On track to the perfect battery

They should be smaller and lighter, quick to charge, long-lasting and recyclable – these are many of the requirements for batteries that are becoming increasingly important as the number of electric cars rises. IAV has been researching high-voltage batteries for 30 years and intends to continue contributing to further improvements in this technology in the future.

“Our goal is to be able to develop and evaluate the battery holistically,” says Jochen Schaeffner, Co-Department Head of Battery Systems Development at IAV. “From hardware and cell chemistry to design methods, battery management systems and function development, we are aiming to achieve this and are also already actively involved in projects with overall responsibility.”

Together with Fraunhofer IKTS and Thyssenkrupp System Engineering, IAV has developed the innovative “EMBATT” design principle as part of research projects that ran until 2022, which enables large-area and planar bipolar batteries to be integrated directly into the chassis of an electric car. Using modern active materials, the novel technology ensures higher storage capacity and longer vehicle range.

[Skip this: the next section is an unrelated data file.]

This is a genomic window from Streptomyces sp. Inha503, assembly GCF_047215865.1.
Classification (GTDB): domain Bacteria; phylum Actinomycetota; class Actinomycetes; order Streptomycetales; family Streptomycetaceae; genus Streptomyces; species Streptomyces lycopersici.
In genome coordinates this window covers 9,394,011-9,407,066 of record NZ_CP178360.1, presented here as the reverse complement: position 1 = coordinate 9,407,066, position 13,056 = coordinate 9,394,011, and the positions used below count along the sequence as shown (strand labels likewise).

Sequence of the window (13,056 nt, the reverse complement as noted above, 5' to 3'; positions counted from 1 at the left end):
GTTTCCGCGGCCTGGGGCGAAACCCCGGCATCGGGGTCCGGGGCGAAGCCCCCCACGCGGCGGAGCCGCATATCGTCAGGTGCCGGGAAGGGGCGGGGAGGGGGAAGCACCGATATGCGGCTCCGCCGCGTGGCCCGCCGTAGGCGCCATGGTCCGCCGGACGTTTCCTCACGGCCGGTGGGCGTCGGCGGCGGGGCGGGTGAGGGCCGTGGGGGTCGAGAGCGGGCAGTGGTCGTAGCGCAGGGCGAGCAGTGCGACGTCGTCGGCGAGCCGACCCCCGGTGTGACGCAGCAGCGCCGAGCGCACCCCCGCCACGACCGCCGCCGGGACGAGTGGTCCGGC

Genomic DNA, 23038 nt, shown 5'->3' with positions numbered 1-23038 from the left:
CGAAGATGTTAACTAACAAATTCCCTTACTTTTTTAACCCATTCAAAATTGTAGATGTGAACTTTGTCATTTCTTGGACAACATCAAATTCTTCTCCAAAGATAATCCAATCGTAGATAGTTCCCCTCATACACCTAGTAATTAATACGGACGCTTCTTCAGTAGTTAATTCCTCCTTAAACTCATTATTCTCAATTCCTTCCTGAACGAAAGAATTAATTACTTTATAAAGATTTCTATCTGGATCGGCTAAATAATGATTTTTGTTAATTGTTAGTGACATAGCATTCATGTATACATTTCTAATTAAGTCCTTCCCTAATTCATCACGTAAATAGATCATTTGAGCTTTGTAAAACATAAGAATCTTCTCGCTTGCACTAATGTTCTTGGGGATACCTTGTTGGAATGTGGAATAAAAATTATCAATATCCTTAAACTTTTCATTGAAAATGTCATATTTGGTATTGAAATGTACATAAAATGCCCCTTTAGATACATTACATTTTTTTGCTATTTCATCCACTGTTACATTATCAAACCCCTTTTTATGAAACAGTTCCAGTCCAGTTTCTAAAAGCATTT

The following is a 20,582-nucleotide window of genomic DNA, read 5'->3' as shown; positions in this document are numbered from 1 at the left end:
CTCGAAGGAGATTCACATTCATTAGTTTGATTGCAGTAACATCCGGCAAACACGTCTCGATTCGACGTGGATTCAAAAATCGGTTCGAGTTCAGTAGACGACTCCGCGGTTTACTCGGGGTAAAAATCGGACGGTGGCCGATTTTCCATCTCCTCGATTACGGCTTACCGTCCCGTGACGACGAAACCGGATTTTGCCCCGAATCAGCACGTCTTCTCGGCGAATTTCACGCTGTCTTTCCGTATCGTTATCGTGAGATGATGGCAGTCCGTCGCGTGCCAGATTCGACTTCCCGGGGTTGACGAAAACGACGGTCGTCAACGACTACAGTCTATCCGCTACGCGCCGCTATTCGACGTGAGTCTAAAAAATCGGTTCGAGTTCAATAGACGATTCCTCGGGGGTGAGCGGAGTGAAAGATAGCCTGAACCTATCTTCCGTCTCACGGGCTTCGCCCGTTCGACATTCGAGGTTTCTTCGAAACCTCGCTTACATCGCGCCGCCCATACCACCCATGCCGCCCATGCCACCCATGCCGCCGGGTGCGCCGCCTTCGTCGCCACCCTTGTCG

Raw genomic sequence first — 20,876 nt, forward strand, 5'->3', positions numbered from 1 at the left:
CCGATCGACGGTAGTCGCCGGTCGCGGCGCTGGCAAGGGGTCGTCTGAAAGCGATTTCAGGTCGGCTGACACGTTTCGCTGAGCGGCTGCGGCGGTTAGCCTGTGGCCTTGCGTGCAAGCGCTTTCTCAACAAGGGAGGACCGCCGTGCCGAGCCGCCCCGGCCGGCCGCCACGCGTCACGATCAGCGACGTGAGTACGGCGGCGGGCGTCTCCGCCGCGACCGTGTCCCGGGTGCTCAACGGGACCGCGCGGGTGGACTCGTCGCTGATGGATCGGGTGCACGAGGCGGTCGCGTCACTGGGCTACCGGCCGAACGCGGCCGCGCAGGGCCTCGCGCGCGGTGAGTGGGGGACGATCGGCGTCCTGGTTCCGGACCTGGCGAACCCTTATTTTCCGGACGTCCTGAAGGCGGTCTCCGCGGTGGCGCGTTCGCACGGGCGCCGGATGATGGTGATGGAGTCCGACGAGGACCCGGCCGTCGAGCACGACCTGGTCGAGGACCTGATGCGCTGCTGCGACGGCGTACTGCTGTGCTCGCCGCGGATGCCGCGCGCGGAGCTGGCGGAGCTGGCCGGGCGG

It all started with a lead-gel battery in 1993

The starting point for the development of high-voltage batteries at IAV was a lead-gel battery that was built as a prototype in 1993, recalls Karsten Müller, Head of Electrification System Integration and at IAV since 2008. The company has been working with the lithium-ion batteries relevant to EMBATT technology since 2005 – and first brought their predecessors, so-called nickel-metal hydride batteries, into production vehicles in 2011, says Müller.

Since then, IAV has expanded this expertise in battery development step by step and today uses state-of-the-art development methods, such as “digital twins” in the Berlin cell research and materials laboratory, also to optimize cell chemistry and material pairings.

“We have now firmly established electrochemical simulation in the laboratory and also use it effectively with customers,” says Schaeffner.

Leadership role in the overall development

Further milestones were the commissioning of the first test rigs for HV batteries at the Stollberg site in 2011; in 2017, the construction of two electrified 40-ton tractor units equipped with driver assistance systems as part of the “eJIT” research project; and in 2021 and 2022, the concepts for a battery in environmentally friendly “eco-design” with savings effects in terms of costs and CO2, as well as a design specifically focused on “second life”.

With its sights set on the future, IAV is confident enough to strive for a leading position in the competition for the overall development of the battery. At the same time, the company is aware of the major tasks involved.

“On the one hand, the challenge is that with e-mobility, mass production has to be ramped up in an incredibly short time,” says Schaeffner. “And from a technological point of view, the costs are an issue – development has to get cheaper. And on top of that, consider durability, chargeability and sustainability of the battery.”